'Risk of becoming wild west' | TUC launches taskforce to safeguard workers from AI

TUC launches taskforce to safeguard workers from AI

In the professional world, nothing is contributing to both anxiety and excitement about the future of work more than the prominence of artificial intelligence in the workplace.

As AI becomes more integrated into job roles, many experts have raised concerns about how this powerful technology might negatively impact workers through making some jobs redundant and increasing job displacement and unemployment.

Despite this, some experts also point to the productivity gains workers and companies are likely to experience as a positive result of the integration of this technology.

To gauge the risks involved with AI and how it’s going to impact workers, the TUC has launched a taskforce, as it calls for “urgent” new legislation to safeguard workers from the potential risks of AI.

The taskforce warns that the UK workforce could see problems, including increased job insecurity, infringements on privacy, discrimination, and increased intensity at work, if nothing is done to safeguard employees.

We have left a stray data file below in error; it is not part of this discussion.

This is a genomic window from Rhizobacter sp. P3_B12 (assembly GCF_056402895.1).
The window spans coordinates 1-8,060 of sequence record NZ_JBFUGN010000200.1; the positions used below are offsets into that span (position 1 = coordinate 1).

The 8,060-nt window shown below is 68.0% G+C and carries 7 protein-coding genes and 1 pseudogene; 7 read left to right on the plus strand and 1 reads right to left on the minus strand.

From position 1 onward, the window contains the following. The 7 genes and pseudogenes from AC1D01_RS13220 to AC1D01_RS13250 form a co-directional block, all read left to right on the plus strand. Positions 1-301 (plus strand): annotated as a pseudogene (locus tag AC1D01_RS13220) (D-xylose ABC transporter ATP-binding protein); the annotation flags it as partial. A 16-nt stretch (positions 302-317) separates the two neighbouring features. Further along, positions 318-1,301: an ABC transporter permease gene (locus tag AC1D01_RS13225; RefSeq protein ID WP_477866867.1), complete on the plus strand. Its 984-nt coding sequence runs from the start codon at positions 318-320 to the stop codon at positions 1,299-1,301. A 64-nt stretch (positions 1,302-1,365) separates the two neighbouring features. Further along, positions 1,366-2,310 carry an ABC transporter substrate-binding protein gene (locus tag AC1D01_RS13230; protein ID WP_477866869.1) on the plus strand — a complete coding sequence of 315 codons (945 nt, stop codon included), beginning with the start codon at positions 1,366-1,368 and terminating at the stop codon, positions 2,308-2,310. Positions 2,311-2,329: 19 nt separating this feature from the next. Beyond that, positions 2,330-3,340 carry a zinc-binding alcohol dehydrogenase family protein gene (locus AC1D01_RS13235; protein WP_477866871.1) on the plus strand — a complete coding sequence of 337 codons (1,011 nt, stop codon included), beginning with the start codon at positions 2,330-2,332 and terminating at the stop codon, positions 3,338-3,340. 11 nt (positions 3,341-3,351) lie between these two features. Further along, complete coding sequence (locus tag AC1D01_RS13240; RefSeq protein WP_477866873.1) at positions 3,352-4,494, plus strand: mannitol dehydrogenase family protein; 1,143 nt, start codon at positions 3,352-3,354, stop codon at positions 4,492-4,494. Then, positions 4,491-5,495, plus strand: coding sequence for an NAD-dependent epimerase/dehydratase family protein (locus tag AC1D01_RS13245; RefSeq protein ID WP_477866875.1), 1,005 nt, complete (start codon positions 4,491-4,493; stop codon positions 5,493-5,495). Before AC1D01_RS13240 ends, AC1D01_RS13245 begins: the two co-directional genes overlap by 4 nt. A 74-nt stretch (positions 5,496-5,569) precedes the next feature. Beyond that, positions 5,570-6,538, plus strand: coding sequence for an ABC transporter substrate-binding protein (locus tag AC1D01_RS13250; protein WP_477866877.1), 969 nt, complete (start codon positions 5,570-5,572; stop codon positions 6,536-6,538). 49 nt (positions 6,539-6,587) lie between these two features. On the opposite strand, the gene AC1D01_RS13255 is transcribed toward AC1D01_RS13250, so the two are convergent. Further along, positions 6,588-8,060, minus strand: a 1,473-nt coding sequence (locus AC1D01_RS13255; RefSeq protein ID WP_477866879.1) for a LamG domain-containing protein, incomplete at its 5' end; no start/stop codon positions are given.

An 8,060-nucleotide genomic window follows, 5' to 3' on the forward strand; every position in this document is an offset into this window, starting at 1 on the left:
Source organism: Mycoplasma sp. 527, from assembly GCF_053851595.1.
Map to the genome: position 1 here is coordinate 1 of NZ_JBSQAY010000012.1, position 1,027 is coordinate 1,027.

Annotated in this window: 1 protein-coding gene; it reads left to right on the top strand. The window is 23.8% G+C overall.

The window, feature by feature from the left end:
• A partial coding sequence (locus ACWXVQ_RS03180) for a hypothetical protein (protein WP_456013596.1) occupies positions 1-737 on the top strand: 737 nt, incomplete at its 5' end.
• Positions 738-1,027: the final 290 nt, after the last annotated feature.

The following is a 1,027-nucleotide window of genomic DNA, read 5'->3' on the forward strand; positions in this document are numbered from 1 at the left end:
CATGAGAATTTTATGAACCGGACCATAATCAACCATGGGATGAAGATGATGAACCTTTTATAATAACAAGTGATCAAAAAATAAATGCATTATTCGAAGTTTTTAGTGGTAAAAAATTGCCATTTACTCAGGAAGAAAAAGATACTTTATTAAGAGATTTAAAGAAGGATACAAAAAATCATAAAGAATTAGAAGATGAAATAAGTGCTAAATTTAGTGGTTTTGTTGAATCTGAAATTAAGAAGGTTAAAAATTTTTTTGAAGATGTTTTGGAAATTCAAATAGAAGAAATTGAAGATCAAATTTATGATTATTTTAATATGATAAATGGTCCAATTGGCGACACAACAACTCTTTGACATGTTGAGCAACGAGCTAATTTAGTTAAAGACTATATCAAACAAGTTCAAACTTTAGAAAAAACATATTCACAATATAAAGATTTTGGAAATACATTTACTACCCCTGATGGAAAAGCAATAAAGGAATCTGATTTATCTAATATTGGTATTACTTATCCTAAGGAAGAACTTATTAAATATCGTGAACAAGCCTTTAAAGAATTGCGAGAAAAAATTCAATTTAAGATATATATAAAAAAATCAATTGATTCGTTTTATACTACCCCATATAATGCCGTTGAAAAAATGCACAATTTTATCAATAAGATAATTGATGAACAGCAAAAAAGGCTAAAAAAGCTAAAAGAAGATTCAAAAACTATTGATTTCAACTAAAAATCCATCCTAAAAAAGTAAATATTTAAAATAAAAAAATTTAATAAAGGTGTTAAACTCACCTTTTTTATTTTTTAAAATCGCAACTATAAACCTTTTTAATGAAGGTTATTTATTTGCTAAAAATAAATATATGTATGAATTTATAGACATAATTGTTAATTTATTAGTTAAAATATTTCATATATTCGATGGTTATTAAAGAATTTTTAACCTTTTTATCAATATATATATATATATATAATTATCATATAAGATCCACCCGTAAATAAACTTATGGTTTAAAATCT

The TUC warns that AI can now make life-changing decisions for workers, such as hiring staff based on their facial expressions and tone of voice, which some have said can lead to increased discrimination.

As a result, the taskforce will come up with a legislation draft, which it hopes will be adopted by the government, or the UK risks becoming an “international outlier” as Britain trails behind the EU and other countries who have already drafted their own legislation to better regulate AI.

Risk turning into a “wild west”

The AI and Employment Bill will be completed in 2024, and will include expertise from employment lawyers, academics, politicians and technologists, who will all join the TUC’s taskforce.

The taskforce will be overseen by the TUC and assisted by an advisory committee, including TechUK, CIPD, the University of Oxford, the British Computer Society, CWU, GMB, USDAW, Community, Prospect and the Ada Lovelace Institute.

While, from the TUC, the organisation’s general secretary Kate Bell and general executive of technology and democracy at the University of Cambridge, Gina Neff will jointly chair the committee.

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“AI is already making life-changing decisions about the way millions work – including how people are hired, performance-managed and fired,” explained Kate Bell.

“But UK employment law is way behind the curve – leaving many workers vulnerable to exploitation and discrimination.

“We urgently need new employment legislation, so workers and employers know where they stand. Without proper regulation of AI, our labour market risks turning into a wild west. We all have a shared interest in getting this right.”

News of the taskforce comes as Rishi Sunak gears up to host a global AI summit in November this year, a first of its kind.

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